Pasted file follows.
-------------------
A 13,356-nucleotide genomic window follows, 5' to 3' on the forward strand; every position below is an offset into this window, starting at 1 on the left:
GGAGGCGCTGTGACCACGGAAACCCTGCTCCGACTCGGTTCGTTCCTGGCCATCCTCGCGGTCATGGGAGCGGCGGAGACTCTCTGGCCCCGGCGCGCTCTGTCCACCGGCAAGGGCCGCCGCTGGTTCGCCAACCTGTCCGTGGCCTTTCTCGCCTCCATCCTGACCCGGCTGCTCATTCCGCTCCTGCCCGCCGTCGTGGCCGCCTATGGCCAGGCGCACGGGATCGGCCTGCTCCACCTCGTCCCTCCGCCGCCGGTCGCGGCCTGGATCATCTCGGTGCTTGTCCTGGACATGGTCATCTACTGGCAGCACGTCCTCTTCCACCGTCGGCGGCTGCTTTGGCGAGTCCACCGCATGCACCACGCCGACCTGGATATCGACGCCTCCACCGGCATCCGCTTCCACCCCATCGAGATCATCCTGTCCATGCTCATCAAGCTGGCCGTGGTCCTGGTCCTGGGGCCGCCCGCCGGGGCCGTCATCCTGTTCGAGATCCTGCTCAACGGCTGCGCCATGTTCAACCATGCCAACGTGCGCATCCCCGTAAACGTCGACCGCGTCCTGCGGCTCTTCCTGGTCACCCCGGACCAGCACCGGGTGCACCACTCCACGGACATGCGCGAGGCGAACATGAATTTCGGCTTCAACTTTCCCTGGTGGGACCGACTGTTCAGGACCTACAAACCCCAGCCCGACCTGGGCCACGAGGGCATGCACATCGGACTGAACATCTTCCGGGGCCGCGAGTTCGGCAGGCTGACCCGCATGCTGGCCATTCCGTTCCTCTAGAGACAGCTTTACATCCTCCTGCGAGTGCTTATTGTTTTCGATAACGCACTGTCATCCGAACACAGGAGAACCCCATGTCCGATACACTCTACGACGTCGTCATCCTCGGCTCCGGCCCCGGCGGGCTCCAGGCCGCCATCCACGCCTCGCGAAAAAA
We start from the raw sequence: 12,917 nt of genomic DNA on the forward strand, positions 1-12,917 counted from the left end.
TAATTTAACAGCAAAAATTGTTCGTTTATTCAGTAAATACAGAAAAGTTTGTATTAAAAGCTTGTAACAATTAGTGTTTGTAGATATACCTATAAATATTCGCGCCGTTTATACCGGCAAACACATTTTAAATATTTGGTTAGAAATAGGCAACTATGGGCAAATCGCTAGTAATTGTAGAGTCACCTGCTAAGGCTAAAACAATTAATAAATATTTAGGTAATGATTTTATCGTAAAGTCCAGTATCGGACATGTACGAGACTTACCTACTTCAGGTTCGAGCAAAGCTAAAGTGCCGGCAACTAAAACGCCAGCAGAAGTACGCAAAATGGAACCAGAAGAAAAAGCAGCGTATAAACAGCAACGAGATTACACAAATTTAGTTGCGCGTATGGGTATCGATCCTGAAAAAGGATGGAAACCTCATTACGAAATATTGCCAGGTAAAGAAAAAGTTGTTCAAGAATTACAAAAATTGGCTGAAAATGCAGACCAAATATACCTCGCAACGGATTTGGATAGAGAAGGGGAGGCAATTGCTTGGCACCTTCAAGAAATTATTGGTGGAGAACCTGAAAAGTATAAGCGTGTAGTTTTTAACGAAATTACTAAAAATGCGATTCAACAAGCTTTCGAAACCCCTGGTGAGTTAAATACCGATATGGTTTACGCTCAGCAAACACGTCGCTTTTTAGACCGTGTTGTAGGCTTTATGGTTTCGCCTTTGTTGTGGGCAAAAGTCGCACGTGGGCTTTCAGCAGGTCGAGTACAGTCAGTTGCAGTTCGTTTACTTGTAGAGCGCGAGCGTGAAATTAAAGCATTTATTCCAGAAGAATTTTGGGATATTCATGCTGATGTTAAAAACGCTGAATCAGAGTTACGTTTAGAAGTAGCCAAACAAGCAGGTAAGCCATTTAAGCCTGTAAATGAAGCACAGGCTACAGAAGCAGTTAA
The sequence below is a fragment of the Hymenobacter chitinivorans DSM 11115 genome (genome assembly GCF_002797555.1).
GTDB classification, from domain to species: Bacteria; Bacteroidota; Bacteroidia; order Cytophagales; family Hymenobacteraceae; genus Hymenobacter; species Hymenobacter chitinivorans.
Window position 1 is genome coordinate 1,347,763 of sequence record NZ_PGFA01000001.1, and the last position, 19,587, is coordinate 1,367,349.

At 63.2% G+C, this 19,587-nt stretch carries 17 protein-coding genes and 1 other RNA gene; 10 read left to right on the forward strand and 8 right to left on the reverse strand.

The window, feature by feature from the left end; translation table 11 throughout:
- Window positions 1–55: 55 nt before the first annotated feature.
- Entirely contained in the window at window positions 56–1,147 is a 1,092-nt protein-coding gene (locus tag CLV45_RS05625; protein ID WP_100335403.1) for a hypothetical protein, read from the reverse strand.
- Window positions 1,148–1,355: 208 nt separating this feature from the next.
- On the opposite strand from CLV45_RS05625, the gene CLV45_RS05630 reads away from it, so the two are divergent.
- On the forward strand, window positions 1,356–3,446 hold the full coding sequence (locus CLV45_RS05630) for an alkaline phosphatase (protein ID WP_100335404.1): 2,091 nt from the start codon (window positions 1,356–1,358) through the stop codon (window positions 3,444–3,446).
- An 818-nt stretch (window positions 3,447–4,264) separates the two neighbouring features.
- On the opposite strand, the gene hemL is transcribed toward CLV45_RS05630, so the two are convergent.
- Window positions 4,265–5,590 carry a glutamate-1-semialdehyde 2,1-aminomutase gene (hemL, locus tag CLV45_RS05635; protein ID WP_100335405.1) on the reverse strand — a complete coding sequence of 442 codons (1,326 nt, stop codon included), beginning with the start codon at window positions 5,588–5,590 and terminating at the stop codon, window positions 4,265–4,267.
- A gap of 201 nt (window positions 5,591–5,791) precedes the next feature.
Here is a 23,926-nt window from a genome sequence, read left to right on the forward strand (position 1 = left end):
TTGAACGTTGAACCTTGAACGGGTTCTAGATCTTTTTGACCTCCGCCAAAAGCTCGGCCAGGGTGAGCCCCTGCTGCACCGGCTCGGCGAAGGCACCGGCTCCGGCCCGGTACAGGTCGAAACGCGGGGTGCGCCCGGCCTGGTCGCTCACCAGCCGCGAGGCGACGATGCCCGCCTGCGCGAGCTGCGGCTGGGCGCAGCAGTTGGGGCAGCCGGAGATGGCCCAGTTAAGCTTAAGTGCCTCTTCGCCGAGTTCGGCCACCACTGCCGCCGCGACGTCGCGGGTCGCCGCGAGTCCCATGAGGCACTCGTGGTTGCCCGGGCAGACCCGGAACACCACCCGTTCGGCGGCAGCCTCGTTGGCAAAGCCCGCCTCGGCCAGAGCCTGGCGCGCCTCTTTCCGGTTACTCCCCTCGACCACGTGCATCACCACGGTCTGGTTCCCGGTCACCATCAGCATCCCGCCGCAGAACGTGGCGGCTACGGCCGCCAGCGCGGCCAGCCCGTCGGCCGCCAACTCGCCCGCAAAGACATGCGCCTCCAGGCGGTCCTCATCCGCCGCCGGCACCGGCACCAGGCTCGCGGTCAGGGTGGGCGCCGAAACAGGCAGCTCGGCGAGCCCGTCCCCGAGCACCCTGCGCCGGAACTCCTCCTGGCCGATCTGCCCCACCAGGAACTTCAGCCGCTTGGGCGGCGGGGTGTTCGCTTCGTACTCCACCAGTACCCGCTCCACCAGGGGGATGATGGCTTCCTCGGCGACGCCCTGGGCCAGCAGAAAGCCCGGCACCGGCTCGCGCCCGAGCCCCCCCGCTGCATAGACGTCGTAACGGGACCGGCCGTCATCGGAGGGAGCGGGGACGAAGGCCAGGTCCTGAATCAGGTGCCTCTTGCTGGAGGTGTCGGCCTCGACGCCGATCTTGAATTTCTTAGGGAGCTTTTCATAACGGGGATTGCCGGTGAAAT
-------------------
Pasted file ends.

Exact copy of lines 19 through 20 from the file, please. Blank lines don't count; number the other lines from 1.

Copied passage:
Here is a 23,926-nt window from a genome sequence, read left to right on the forward strand (position 1 = left end):
TTGAACGTTGAACCTTGAACGGGTTCTAGATCTTTTTGACCTCCGCCAAAAGCTCGGCCAGGGTGAGCCCCTGCTGCACCGGCTCGGCGAAGGCACCGGCTCCGGCCCGGTACAGGTCGAAACGCGGGGTGCGCCCGGCCTGGTCGCTCACCAGCCGCGAGGCGACGATGCCCGCCTGCGCGAGCTGCGGCTGGGCGCAGCAGTTGGGGCAGCCGGAGATGGCCCAGTTAAGCTTAAGTGCCTCTTCGCCGAGTTCGGCCACCACTGCCGCCGCGACGTCGCGGGTCGCCGCGAGTCCCATGAGGCACTCGTGGTTGCCCGGGCAGACCCGGAACACCACCCGTTCGGCGGCAGCCTCGTTGGCAAAGCCCGCCTCGGCCAGAGCCTGGCGCGCCTCTTTCCGGTTACTCCCCTCGACCACGTGCATCACCACGGTCTGGTTCCCGGTCACCATCAGCATCCCGCCGCAGAACGTGGCGGCTACGGCCGCCAGCGCGGCCAGCCCGTCGGCCGCCAACTCGCCCGCAAAGACATGCGCCTCCAGGCGGTCCTCATCCGCCGCCGGCACCGGCACCAGGCTCGCGGTCAGGGTGGGCGCCGAAACAGGCAGCTCGGCGAGCCCGTCCCCGAGCACCCTGCGCCGGAACTCCTCCTGGCCGATCTGCCCCACCAGGAACTTCAGCCGCTTGGGCGGCGGGGTGTTCGCTTCGTACTCCACCAGTACCCGCTCCACCAGGGGGATGATGGCTTCCTCGGCGACGCCCTGGGCCAGCAGAAAGCCCGGCACCGGCTCGCGCCCGAGCCCCCCCGCTGCATAGACGTCGTAACGGGACCGGCCGTCATCGGAGGGAGCGGGGACGAAGGCCAGGTCCTGAATCAGGTGCCTCTTGCTGGAGGTGTCGGCCTCGACGCCGATCTTGAATTTCTTAGGGAGCTTTTCATAACGGGGATTGCCGGTGAAAT